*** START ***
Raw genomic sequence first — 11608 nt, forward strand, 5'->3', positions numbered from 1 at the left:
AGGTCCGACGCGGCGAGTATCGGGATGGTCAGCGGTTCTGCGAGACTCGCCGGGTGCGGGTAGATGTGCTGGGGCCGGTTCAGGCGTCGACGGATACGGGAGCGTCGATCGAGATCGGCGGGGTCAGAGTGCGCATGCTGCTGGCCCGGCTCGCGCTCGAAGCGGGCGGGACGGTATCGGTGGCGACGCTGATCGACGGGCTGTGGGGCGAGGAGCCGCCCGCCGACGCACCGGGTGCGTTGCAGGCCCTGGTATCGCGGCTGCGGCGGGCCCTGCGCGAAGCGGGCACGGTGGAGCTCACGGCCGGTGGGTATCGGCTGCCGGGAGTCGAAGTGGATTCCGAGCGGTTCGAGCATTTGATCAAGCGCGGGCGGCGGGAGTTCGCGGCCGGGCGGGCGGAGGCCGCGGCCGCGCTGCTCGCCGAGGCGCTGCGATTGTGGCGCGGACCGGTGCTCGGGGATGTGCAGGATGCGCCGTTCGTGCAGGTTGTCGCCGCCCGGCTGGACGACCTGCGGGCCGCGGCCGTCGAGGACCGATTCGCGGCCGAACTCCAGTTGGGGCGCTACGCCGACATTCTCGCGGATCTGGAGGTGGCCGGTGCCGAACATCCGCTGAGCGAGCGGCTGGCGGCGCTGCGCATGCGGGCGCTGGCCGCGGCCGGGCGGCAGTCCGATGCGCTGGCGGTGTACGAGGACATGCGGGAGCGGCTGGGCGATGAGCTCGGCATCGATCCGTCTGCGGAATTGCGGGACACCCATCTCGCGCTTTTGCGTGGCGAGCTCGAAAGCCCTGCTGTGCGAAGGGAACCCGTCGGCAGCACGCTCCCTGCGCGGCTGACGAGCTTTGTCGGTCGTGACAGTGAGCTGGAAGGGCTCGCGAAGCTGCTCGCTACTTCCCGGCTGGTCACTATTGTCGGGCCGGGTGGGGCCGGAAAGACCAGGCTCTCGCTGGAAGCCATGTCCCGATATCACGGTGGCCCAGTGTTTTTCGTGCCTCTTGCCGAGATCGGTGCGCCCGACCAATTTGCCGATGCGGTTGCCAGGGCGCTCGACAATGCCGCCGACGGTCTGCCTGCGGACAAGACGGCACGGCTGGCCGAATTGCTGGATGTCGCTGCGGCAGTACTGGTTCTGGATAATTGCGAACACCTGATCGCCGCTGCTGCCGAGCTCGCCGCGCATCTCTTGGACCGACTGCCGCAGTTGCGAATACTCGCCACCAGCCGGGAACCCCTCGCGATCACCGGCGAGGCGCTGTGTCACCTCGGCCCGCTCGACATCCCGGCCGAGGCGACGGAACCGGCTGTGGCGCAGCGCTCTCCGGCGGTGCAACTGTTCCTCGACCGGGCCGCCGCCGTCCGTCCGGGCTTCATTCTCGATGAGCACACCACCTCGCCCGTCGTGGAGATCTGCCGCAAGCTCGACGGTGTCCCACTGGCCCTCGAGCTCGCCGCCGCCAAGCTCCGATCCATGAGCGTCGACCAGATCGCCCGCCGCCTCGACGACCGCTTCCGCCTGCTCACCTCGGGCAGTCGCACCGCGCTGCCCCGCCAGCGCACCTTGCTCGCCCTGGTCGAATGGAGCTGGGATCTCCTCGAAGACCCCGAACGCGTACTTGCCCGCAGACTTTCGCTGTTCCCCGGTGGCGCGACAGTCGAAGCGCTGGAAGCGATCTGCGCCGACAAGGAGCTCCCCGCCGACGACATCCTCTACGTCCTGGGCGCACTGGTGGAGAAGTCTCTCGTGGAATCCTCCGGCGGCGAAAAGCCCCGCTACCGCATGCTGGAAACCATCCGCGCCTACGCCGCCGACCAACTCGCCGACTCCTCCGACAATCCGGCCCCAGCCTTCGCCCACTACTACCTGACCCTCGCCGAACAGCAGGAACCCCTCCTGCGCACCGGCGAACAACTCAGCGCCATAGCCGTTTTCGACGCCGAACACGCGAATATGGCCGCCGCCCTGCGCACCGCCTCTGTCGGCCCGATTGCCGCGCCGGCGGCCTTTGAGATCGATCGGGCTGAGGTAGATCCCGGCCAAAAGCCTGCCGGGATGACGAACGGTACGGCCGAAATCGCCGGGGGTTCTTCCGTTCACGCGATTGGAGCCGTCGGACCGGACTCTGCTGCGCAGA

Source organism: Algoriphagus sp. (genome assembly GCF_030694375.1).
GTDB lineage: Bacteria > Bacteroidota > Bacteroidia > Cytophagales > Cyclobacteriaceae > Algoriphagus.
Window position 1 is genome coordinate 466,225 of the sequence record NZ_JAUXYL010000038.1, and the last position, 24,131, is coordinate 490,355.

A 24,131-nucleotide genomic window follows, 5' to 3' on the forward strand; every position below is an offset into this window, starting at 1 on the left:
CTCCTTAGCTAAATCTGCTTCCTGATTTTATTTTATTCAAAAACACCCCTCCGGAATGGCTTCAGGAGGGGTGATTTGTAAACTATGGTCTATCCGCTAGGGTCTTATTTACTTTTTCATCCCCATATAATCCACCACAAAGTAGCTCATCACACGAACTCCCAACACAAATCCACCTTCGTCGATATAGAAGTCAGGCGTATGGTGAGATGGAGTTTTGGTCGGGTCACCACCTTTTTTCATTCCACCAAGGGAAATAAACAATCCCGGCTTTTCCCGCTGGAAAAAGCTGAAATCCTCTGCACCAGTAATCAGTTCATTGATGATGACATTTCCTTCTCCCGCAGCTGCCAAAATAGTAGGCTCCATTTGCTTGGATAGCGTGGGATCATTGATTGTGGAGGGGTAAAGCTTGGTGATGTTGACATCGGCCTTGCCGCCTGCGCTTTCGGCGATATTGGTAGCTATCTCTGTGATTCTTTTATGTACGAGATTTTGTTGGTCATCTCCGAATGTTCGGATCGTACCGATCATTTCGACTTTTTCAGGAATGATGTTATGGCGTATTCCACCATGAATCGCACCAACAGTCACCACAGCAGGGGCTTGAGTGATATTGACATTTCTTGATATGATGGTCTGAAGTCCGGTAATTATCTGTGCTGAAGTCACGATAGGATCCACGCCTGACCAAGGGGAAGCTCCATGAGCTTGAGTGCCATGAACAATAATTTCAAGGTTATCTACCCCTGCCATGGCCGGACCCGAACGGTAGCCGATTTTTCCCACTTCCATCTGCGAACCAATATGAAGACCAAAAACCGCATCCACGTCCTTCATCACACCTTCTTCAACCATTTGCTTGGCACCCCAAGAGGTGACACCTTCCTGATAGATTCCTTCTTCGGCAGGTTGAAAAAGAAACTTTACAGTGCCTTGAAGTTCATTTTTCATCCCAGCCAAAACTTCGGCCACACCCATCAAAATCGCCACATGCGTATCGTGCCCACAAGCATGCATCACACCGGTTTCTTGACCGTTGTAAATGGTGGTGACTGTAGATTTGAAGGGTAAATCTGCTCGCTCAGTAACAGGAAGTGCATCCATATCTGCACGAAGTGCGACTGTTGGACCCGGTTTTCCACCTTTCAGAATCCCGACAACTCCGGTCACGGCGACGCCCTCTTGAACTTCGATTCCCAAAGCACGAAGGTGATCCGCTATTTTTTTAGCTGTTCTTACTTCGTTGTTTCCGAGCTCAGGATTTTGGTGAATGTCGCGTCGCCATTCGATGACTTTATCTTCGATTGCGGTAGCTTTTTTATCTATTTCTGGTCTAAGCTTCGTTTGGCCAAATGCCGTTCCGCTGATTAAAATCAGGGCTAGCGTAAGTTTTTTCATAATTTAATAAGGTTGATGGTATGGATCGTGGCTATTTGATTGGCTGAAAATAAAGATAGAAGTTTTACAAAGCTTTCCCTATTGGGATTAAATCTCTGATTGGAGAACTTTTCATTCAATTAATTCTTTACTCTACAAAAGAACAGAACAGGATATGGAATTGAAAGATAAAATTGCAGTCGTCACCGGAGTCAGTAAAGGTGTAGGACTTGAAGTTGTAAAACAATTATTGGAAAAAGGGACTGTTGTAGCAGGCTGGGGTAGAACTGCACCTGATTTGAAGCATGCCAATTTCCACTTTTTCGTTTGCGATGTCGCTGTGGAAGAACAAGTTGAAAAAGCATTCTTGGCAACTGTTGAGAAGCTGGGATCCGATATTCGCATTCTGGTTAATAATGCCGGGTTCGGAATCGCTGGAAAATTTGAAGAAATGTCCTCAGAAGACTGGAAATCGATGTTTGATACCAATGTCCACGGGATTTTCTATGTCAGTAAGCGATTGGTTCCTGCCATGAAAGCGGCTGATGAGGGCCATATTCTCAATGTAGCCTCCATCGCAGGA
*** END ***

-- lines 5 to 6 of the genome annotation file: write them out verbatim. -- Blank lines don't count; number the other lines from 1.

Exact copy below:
Window position 1 is genome coordinate 466,225 of the sequence record NZ_JAUXYL010000038.1, and the last position, 24,131, is coordinate 490,355.

A 24,131-nucleotide genomic window follows, 5' to 3' on the forward strand; every position below is an offset into this window, starting at 1 on the left: